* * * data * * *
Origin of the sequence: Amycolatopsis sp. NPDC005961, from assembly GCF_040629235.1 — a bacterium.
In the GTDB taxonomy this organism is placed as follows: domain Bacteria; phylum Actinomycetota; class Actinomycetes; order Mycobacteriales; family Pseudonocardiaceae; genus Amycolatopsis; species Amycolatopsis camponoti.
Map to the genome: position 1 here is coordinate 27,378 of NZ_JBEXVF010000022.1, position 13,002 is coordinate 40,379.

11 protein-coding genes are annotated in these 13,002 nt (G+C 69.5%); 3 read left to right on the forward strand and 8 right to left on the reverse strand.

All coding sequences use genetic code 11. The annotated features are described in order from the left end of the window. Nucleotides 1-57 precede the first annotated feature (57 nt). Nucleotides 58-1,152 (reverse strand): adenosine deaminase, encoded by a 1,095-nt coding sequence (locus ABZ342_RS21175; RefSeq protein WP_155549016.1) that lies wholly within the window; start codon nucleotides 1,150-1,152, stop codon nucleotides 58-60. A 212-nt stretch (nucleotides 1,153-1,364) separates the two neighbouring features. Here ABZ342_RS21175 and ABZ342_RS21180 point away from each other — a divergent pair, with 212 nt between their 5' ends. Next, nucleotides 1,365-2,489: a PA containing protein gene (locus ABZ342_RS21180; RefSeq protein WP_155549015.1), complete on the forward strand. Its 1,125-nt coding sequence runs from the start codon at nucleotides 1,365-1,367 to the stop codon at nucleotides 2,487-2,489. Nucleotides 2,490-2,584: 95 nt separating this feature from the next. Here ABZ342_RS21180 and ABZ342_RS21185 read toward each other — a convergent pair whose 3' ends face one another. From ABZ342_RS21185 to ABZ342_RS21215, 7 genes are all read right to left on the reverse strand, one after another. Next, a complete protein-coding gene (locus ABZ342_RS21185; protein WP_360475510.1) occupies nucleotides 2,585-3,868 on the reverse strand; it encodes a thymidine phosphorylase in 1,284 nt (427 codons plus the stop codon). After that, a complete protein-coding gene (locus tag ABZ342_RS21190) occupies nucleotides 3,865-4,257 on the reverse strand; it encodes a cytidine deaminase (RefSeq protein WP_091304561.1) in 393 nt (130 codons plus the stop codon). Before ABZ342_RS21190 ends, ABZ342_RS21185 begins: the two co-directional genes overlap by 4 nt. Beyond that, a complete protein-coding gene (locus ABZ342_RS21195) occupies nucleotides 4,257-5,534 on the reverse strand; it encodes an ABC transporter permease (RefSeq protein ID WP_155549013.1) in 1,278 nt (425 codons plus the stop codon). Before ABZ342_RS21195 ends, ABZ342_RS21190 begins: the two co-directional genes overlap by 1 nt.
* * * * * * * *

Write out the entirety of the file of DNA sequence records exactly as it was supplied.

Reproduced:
Origin of the sequence: Amycolatopsis sp. NPDC005961, from assembly GCF_040629235.1 — a bacterium.
In the GTDB taxonomy this organism is placed as follows: domain Bacteria; phylum Actinomycetota; class Actinomycetes; order Mycobacteriales; family Pseudonocardiaceae; genus Amycolatopsis; species Amycolatopsis camponoti.
Map to the genome: position 1 here is coordinate 27,378 of NZ_JBEXVF010000022.1, position 13,002 is coordinate 40,379.

11 protein-coding genes are annotated in these 13,002 nt (G+C 69.5%); 3 read left to right on the forward strand and 8 right to left on the reverse strand.

All coding sequences use genetic code 11. The annotated features are described in order from the left end of the window. Nucleotides 1-57 precede the first annotated feature (57 nt). Nucleotides 58-1,152 (reverse strand): adenosine deaminase, encoded by a 1,095-nt coding sequence (locus ABZ342_RS21175; RefSeq protein WP_155549016.1) that lies wholly within the window; start codon nucleotides 1,150-1,152, stop codon nucleotides 58-60. A 212-nt stretch (nucleotides 1,153-1,364) separates the two neighbouring features. Here ABZ342_RS21175 and ABZ342_RS21180 point away from each other — a divergent pair, with 212 nt between their 5' ends. Next, nucleotides 1,365-2,489: a PA containing protein gene (locus ABZ342_RS21180; RefSeq protein WP_155549015.1), complete on the forward strand. Its 1,125-nt coding sequence runs from the start codon at nucleotides 1,365-1,367 to the stop codon at nucleotides 2,487-2,489. Nucleotides 2,490-2,584: 95 nt separating this feature from the next. Here ABZ342_RS21180 and ABZ342_RS21185 read toward each other — a convergent pair whose 3' ends face one another. From ABZ342_RS21185 to ABZ342_RS21215, 7 genes are all read right to left on the reverse strand, one after another. Next, a complete protein-coding gene (locus ABZ342_RS21185; protein WP_360475510.1) occupies nucleotides 2,585-3,868 on the reverse strand; it encodes a thymidine phosphorylase in 1,284 nt (427 codons plus the stop codon). After that, a complete protein-coding gene (locus tag ABZ342_RS21190) occupies nucleotides 3,865-4,257 on the reverse strand; it encodes a cytidine deaminase (RefSeq protein WP_091304561.1) in 393 nt (130 codons plus the stop codon). Before ABZ342_RS21190 ends, ABZ342_RS21185 begins: the two co-directional genes overlap by 4 nt. Beyond that, a complete protein-coding gene (locus ABZ342_RS21195) occupies nucleotides 4,257-5,534 on the reverse strand; it encodes an ABC transporter permease (RefSeq protein ID WP_155549013.1) in 1,278 nt (425 codons plus the stop codon). Before ABZ342_RS21195 ends, ABZ342_RS21190 begins: the two co-directional genes overlap by 1 nt.